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At Ready Scotland we recognise the growing threat of cybercrime.

Yet it’s important to note that 80% of cybercrime can be prevented by simply getting the basics right. Follow our advice for greater peace of mind online.

Strong Passwords

  • Using three random words is great advice when creating a strong password e.g. SeeCatEek.

Downloading Software Updates

  • Software updates contain vital security upgrades which help protect your device from viruses and hackers. When asked to install them, always click yes.


  • Make sure you back up important information on a hard drive or a cloud-based service (but have a secure and unique password). Whether this is family photos, home finance records or your businesses’ customer data, you don’t want to lose it.

Install Software Security

  • Anti-virus software removes viruses, quarantines and repairs infected files, and can help prevent future viruses. Remember to use antivirus on your mobile devices too.

Suspicious Emails

  • Delete suspicious emails as they may contain fraudulent requests for information or links to viruses. If you’re being pressured to make a quick decision or to give any personal or financial information, DELETE THE EMAIL immediately.

You can also follow this advice from the National Cyber Security Centre (NCSC) on spotting a scam:

  • Authority - Is the message claiming to be from someone official? For example, your bank, doctor, a solicitor, or a government department. Criminals often pretend to be important people or organisations to trick you into doing what they want;
  • Urgency - Are you told you have a limited time to respond (such as 'within 24 hours' or 'immediately')? Criminals often threaten you with fines or other negative consequences;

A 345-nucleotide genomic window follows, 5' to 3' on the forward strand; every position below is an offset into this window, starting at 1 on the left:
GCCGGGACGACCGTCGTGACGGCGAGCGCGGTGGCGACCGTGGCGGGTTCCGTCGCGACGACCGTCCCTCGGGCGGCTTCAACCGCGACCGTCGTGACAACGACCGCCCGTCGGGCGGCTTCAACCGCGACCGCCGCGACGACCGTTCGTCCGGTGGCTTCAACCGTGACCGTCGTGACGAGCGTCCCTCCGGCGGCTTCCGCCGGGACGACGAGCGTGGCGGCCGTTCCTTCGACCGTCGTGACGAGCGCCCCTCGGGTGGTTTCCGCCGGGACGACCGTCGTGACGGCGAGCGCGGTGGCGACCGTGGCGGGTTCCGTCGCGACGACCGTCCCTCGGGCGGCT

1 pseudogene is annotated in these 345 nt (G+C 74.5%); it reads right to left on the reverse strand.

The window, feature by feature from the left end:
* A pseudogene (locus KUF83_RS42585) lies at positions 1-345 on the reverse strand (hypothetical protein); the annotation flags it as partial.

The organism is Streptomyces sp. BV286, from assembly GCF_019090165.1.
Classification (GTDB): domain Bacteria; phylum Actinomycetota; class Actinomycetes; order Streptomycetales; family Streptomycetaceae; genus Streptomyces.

• Emotion - Does the message make you panic, fearful, hopeful or curious? Criminals often use threatening language, make false claims of support, or tease you into wanting to find out more;
  • Scarcity - Is the message offering something in short supply, like concert tickets, money or a cure for medical conditions? Fear of missing out on a good deal or opportunity can make you respond quickly;
  • Current events - Are you expecting to see a message like this? Criminals often exploit current news stories, big events or specific times of year (like tax reporting) to make their scam seem more relevant to you.

Protect Mobile Devices

  • Secure your portable devices and the information they contain. Establish a password, enable screen lock or auto lock on all devices and install an antivirus app.

During an Incident

  • If you think you’ve been the victim of a hack or cyber-attack, it’s best to check for the latest advice from the National Cyber Security Centre (NCSC), who provide information on recent risks, as well as advice for individuals, families, and businesses.
  • You can report a crime to Police Scotland on 111


  • If your device has become infected with ransomware, you are encouraged not to pay the ransom. If you do pay:
    • There’s no guarantee you’ll regain access to your data/device;
    • Your computer will still be infected unless you complete extensive clean-up activities;
    • Attackers may assume that you would be open to paying further ransoms in the future;
    • You will be funding criminal groups.

More Information

Stay Informed

Ready Scotland regularly publishes alerts on both Twitter and Facebook. Follow and like our pages to keep up to date wherever you are.